Overall, scleroderma is an incurable disease. The only helpful solution that doctors have come up with for systemic scleroderma is stem cells. The excess collagen that is produced by the body will deteriorate the gastrointestinal tract, skin, lungs, kidneys and heart. All these can contribute to the inevitable 10 years scleroderma patients’ face, while declining in health (NIAMS). From research the only way patients can maintain their health or slightly increase is from stem cells. They are the most effective way to keep a baseline of symptoms without progressing in a downward spiral.
Arnold, R. Bacon, P. Besenthal, C. Binks, M. Black, C. Breedveld, W. Emery, P. Espigado, B. Farge, D. Fibbe, F. Finke, J. Furst, D. Gluckman, E. Gratwohl, A, Hertenstein, I. Hiepe, F. Hoogen F. Kashyap, A. Kooter, I. Laar, J. Locatelli, F. Marmont, A. Martinez, A. Martini, A. McSweeney, P. Pascual, M. Passweg, J. Peter, H. Prentice, H. Putte, L. Schattenberg, A. Sullivan, K. Tyndall, A. “Phase I/II trial of autologous stem cell transplantation in systemic sclerosis: procedure related mortality and impact on skin disease.” National Center for Biotechnical Information, 6 March. 2001. PubMed. Web. 18 Nov. 2011.
Donald P. Tashkin, M.D., Robert Elashoff, Ph.D., Philip J. Clements, M.D., M.P.H., Jonathan Goldin, M.D., Ph.D., Michael D. Roth, M.D., Daniel E. Furst, M.D., Edgar Arriola, Pharm.D., Richard Silver, M.D., Charlie Strange, M.D., Marcy Bolster, M.D., James R. Seibold, M.D., David J. Riley, M.D., Vivien M. Hsu, M.D., John Varga, M.D., Dean E. Schraufnagel, M.D., Arthur Theodore, M.D., Robert Simms, M.D., Robert Wise, M.D., Fredrick Wigley, M.D., Barbara White, M.D., Virginia Steen, M.D., Charles Read, M.D., Maureen Mayes, M.D., Ed Parsley, D.O., Kamal Mubarak, M.D., M. Kari Connolly, M.D., Jeffrey Golden, M.D., Mitchell Olman, M.D., Barri Fessler, M.D., Naomi Rothfield, M.D., and Mark Metersky, M.D. “Cyclophosphamide versus Placebo in Scleroderma Lung Disease.” The New England Journal of Medicine. 22 June. 2006. Web. 18 Nov. 2011.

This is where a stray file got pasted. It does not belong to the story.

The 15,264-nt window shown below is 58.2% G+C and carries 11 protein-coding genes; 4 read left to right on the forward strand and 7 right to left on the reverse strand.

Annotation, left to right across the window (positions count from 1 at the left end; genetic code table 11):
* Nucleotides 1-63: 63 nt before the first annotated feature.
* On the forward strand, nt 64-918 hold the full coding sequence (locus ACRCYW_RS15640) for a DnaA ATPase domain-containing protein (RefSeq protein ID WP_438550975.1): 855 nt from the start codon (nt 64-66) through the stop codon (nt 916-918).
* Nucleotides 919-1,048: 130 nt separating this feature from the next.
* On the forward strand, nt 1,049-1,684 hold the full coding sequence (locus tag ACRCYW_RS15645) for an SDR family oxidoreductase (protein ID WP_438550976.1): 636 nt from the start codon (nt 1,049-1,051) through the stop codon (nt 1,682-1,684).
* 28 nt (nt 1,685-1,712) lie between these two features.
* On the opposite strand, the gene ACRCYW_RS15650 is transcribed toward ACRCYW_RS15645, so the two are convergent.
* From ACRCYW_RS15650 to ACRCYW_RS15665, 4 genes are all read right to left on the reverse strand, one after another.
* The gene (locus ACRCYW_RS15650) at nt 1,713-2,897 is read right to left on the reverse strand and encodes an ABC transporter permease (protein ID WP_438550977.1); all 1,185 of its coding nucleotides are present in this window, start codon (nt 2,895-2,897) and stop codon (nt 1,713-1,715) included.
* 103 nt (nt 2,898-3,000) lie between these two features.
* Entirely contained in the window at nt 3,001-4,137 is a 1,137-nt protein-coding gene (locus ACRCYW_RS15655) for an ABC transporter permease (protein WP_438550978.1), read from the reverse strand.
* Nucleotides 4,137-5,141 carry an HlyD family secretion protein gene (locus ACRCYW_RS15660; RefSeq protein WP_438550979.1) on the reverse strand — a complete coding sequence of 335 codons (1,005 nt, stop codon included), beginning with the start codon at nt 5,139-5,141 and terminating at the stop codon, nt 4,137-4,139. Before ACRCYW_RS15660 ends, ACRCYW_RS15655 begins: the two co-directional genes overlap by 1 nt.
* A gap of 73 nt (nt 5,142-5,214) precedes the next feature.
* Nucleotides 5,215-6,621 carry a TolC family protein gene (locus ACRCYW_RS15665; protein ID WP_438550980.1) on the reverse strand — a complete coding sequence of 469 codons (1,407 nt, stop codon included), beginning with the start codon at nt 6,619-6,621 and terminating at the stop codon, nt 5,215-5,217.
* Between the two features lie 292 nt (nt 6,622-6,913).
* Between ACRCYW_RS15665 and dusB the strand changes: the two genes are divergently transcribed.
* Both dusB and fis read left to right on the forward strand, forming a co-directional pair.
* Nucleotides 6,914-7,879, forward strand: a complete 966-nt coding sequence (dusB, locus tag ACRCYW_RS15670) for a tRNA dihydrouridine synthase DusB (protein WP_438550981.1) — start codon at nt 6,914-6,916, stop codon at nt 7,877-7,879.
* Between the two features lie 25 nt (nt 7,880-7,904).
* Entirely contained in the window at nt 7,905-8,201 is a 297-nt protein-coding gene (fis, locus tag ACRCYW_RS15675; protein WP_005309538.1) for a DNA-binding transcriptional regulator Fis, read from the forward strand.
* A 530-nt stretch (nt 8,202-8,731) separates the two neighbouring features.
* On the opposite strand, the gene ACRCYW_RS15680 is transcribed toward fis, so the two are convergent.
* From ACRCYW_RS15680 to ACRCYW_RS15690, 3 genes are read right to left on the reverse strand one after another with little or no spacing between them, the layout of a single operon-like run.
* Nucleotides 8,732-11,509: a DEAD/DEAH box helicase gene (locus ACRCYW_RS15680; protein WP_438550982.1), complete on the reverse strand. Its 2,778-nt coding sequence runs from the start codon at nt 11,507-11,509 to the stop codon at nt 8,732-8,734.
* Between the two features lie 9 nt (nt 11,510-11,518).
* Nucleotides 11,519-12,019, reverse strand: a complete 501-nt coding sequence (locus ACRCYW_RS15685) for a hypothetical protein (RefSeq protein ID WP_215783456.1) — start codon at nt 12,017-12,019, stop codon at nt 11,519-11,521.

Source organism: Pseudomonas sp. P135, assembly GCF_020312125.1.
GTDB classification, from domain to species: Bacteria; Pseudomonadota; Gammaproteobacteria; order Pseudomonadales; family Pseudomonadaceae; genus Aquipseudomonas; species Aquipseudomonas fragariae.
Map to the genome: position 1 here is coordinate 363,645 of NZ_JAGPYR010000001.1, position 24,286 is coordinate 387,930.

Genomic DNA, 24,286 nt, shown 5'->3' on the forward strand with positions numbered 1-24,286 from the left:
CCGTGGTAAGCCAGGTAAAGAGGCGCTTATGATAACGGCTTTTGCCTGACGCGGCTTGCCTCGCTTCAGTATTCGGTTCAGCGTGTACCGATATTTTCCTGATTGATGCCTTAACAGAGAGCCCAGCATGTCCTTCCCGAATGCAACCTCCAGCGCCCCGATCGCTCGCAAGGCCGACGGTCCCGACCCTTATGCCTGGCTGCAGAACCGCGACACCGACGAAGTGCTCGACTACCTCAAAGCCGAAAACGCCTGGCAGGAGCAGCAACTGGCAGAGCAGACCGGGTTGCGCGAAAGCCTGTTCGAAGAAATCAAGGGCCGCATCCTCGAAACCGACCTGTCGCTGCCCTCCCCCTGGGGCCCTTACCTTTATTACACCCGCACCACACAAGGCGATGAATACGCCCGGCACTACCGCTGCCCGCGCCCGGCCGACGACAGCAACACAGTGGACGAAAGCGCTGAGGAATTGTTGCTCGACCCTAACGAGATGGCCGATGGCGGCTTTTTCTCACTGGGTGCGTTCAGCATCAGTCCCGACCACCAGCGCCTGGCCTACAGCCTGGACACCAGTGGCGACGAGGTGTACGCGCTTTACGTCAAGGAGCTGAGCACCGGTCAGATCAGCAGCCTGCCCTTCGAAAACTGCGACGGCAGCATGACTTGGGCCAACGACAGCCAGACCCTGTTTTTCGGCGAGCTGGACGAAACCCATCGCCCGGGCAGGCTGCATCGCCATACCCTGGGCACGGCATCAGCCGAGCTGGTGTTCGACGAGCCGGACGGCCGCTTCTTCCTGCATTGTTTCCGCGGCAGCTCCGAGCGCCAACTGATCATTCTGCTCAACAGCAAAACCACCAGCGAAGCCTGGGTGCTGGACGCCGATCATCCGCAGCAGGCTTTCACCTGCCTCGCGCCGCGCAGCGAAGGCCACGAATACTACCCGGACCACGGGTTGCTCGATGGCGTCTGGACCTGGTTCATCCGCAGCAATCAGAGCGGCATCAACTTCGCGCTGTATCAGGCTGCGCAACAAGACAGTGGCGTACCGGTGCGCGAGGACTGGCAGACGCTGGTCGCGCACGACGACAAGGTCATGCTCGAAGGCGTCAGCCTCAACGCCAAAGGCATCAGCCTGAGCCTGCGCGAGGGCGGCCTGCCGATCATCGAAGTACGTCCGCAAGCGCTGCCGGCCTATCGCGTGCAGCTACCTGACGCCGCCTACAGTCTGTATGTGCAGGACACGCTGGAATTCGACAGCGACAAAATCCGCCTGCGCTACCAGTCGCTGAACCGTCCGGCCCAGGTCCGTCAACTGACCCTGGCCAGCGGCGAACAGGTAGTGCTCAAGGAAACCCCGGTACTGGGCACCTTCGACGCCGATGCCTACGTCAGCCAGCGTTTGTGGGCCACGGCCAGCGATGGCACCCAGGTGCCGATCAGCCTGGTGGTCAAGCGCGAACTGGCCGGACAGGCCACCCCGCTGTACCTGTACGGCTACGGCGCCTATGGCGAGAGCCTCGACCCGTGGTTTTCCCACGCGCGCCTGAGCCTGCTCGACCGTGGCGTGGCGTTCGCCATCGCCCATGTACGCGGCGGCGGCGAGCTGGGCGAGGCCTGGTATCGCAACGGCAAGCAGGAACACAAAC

Khanna, D. Melikterminas, E., et al. “Gastrointestinal involvement in systemic sclerosis.” Indian Journal of Rheumatology 3.1 (2008): 13-10. Science Direct. Web. 18 Nov. 2011.
United States. Dept. of Health and Human Services. National Institute of Health. “Scleroderma.” National Institute of Arthritis and Musculoskeletal and Skin Diseases. May. 2010.Web. 18 Nov 2011.